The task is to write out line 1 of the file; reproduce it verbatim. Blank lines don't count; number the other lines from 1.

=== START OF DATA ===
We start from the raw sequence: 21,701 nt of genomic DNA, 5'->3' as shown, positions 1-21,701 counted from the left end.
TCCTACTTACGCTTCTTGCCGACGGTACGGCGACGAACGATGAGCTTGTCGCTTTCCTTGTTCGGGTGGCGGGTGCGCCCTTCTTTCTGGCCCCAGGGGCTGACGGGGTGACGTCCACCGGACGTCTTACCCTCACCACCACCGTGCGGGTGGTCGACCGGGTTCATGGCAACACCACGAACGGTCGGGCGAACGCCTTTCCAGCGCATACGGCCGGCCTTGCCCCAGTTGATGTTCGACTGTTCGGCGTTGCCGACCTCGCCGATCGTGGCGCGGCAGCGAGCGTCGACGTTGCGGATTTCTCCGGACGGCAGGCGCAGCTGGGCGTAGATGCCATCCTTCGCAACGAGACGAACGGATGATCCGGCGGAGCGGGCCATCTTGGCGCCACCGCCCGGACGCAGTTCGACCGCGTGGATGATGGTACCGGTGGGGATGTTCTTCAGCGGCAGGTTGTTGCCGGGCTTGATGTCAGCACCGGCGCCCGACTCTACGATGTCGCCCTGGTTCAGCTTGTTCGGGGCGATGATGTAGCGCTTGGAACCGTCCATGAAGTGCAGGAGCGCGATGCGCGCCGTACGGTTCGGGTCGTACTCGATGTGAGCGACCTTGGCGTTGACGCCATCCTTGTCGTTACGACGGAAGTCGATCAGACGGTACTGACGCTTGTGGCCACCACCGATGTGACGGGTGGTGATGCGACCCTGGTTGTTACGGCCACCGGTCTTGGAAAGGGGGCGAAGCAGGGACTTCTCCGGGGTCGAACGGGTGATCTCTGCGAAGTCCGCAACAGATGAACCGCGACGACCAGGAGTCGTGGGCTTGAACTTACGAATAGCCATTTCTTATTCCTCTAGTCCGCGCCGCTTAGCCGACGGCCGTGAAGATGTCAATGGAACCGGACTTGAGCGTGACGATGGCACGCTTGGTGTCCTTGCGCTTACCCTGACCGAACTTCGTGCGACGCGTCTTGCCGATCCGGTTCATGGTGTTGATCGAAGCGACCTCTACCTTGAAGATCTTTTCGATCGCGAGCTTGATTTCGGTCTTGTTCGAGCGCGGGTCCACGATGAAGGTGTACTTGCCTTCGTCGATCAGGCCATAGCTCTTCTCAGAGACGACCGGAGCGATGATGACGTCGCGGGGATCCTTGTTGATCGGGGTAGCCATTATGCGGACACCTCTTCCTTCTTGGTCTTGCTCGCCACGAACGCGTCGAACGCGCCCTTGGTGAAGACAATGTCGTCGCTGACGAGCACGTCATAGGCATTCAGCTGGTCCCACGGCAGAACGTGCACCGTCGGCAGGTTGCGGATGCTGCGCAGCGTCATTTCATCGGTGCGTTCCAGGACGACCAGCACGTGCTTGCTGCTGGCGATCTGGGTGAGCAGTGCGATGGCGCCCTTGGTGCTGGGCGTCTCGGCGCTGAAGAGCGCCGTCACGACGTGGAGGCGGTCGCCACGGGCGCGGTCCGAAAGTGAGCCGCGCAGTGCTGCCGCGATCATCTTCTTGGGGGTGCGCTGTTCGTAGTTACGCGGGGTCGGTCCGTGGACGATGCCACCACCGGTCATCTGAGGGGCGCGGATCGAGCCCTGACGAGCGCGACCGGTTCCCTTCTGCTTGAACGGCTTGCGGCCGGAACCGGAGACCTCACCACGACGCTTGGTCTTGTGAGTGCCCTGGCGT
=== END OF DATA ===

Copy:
We start from the raw sequence: 21,701 nt of genomic DNA, 5'->3' as shown, positions 1-21,701 counted from the left end.